From Student to Student: Maritime High School
The following is a piece by SBE Student Communicator and intern, Indiana Hilmes.
I almost always jump at the chance to visit high schools in other cities. I’m from a small town in Eastern Washington called Selah, so when I visit larger cities, at first it’s the strangest experience to be in a place filled with people I know nothing about. When I visited Maritime High School in Des Moines (Highline Public Schools) back in early November, that same feeling of unknown remained, but my curiosity was heightened even more when I discovered how these students get to learn. These were students who not only studied English and math (just like me), but they also had extensive knowledge surrounding the maritime industry and trades.
(Photo caption: Maritime students at Duwamish site, courtesy of Highline Public Schools).
Each week, students at Maritime actively participate in field projects outside of the classroom where they collaborate with both industry professionals and members of the community. Classroom-based project work is done at the school. Students can do remote learning from home for a day each week, depending on their project focus and their personal progress (teachers work closely with their students and are able to work with them to meet standards frequently).
Students work on projects like boat construction, building and taking care of ports and marinas, making sure the water stays clean and healthy, and more. The school has resources for students interested in the maritime field like the apprenticeship and career guide. At Maritime High School, students will get to know a lot about these jobs during their study.
I was excited to sit down with a couple students at Maritime and talk with them about what they do. In the interview (filmed by my counterpart, Star) they were clearly passionate, knowledgeable, and excited to share their learning experiences. You could feel that their education is special to them.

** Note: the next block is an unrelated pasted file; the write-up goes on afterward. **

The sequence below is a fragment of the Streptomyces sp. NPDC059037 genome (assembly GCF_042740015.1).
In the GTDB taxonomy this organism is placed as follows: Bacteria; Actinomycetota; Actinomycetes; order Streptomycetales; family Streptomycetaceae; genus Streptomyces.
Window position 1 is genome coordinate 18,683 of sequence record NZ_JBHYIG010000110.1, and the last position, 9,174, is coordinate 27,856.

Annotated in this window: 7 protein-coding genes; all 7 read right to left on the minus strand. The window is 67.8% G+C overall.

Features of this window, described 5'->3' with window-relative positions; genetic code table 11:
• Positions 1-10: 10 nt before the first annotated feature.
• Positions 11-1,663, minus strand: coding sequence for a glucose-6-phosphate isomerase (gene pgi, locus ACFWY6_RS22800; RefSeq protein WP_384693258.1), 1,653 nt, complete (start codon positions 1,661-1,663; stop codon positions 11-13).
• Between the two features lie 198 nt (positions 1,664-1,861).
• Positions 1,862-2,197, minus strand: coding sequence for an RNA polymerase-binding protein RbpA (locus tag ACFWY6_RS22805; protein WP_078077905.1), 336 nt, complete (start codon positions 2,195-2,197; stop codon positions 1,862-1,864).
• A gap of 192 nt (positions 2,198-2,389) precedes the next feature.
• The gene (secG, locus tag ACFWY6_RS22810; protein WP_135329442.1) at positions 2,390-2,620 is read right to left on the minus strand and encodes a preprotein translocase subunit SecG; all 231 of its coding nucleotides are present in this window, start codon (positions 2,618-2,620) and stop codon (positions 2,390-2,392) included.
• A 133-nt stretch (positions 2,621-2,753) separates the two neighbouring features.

You can watch the interview on SBE’s YouTube channel.
A lot of the lessons students talked about reminded me of Career and Technical Education (CTE) in my area. My biggest regret in high school is not taking more CTE classes. This is where a lot of hands-on learning happens. As someone who has barely taken any interesting electives in high school, the idea of taking notes while on a boat is something I can’t even begin to imagine. There are so many unique experiences I could’ve pursued had I tapped into CTE sooner. However, Maritime High School students have built-in tools at their school to grow and explore their own interests, whether it’s within the maritime industry or beyond (congratulations to them!).
(Photo caption: Star films Indy as she interviews Maritime HS students, courtesy of Highline School District)
I feel proud to know that our state is opening doors for students to pursue their passion while also being prepared for the bright futures ahead of them. Thank you to principal, Jamila Gordon, and Highline Communications Director, Tove Tupper, for giving me and my colleagues an impactful look into Maritime!